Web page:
Today I was looking for time series data that was not macroeconomic in nature. I wanted something fresh to keep my time series class engaged. There are only so many macroeconomic vector autoregressions one can do before your students begin to lose interest. To my delight, I stumbled upon a time series set of alcohol consumption per capita in the United States going back to 1934. The data is reproduced in the figure below:
I thought the figure might be interesting to others and posted it to twitter. Later, I got this reply from Geoff Turner:
I first chuckled at his comment, but then started looking closer at the figure too. Whereas Geoff Turner saw his favorite TV show in the data, I began to see macroeconomic history. I quickly began downloading data from FRED and messing around with these series and to my surprise discovered the true underlying cause of the Great Inflation was not the usual suspects. It was not the breakdown of Bretton Woods, misguided U.S. monetary policy, negative supply shocks, or demographics. Instead, it was per capita consumption of beer and spirits as seen in the figure below:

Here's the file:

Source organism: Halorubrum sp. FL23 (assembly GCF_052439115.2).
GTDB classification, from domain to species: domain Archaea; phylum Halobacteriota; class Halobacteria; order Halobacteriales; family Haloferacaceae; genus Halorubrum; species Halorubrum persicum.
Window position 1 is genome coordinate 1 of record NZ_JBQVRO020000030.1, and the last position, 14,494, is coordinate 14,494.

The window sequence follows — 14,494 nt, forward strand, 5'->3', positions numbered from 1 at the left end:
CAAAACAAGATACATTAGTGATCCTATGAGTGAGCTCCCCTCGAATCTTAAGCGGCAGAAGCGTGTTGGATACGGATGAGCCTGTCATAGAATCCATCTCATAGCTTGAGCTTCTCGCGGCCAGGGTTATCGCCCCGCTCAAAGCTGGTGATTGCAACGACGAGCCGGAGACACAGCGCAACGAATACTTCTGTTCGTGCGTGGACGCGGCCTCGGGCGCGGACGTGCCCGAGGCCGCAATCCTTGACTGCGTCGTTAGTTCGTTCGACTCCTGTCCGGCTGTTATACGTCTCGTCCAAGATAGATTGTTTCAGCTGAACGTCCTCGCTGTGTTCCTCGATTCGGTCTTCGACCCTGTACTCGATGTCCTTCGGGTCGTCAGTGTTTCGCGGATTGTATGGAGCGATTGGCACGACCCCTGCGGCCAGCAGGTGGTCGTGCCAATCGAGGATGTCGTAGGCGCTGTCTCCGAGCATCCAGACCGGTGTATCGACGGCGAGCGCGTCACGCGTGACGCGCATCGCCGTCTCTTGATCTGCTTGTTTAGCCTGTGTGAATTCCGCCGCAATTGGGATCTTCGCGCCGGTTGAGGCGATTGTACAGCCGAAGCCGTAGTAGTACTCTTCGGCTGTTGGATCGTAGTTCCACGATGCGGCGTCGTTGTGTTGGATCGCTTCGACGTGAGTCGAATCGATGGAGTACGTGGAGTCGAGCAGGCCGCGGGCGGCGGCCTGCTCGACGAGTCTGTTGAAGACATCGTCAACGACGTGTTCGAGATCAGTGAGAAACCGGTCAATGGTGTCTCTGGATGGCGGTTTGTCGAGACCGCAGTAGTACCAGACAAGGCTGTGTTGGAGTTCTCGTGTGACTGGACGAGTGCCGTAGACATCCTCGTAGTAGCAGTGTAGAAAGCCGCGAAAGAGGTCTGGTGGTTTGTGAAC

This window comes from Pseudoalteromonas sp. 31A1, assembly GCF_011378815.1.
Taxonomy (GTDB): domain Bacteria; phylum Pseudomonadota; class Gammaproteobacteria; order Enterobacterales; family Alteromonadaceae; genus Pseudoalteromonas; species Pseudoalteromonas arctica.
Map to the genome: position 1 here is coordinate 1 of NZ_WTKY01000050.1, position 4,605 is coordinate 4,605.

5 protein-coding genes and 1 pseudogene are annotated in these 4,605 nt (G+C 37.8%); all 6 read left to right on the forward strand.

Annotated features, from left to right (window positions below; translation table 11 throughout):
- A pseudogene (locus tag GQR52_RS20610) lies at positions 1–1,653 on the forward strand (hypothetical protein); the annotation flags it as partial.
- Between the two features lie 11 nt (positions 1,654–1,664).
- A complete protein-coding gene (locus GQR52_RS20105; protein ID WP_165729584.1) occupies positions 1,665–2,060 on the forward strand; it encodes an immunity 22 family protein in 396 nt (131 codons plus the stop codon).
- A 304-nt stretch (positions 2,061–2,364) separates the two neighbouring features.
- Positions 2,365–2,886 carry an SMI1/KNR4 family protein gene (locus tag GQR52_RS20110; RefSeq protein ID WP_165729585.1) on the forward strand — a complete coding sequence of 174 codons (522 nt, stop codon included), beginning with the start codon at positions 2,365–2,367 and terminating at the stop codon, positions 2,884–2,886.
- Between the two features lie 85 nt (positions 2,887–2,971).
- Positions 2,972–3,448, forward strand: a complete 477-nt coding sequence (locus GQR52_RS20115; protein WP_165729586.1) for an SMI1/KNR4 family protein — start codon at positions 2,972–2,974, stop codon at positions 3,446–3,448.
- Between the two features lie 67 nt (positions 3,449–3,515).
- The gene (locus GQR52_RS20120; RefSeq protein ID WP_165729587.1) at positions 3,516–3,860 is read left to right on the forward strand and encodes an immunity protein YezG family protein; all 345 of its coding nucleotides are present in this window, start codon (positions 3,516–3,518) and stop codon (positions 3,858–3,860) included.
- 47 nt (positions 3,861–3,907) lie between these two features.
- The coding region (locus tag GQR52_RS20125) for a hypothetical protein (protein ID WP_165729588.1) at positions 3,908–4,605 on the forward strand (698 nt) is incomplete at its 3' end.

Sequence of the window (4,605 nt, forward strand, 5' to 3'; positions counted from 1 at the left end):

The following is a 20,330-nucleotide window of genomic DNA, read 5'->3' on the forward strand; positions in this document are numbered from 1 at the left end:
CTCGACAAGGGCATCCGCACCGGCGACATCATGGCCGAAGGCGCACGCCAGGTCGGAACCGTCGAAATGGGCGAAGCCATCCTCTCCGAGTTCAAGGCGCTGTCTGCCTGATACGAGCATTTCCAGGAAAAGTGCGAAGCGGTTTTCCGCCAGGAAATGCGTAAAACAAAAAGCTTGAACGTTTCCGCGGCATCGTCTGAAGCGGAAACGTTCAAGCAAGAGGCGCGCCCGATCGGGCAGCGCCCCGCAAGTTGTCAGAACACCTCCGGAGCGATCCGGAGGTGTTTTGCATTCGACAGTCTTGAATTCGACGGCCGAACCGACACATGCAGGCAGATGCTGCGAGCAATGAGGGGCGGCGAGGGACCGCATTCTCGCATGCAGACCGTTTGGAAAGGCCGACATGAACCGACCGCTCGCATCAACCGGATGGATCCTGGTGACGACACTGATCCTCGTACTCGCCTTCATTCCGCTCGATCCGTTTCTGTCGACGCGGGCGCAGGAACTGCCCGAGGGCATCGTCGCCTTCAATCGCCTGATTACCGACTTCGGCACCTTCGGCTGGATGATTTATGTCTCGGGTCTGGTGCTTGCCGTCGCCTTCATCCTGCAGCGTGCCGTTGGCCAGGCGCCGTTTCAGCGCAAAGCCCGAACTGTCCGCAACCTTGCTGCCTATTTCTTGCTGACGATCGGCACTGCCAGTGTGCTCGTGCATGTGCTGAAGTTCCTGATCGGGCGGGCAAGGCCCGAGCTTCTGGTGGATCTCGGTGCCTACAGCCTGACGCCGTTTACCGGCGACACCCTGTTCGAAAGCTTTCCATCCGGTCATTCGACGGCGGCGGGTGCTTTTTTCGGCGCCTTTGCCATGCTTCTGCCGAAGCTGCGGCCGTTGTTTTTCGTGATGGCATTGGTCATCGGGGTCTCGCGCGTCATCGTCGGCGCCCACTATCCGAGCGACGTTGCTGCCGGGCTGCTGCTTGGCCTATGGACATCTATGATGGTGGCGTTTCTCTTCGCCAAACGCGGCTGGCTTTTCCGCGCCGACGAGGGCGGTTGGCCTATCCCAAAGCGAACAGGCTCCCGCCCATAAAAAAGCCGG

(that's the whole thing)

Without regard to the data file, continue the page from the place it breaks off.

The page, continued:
It is amazing how the World War II surge in inflation and the Great Inflation both track per capita consumption of beer and spirits. (Adding wine to the mix weakens the relationship.) And here is the scatterplot of this data:
Clearly we have uncovered the holy grail of central banking. All the Fed needs to do is raise per capita beer and spirit consumption and our low inflation problem will be solved. No need to raise the inflation target or adopt NGDPLT.
Of course, this finding raises an interesting question: if more beer and spirits consumption leads to more inflation, why is inflation so low in Germany? They are one the largest per capita consumers of beer. Maybe the answer is that their inflation would be even lower if were not for all their beer consumption.
P.S. This post is a joke of course and I am NOT promoting more alcohol consumption. Just having fun with spurious relationships.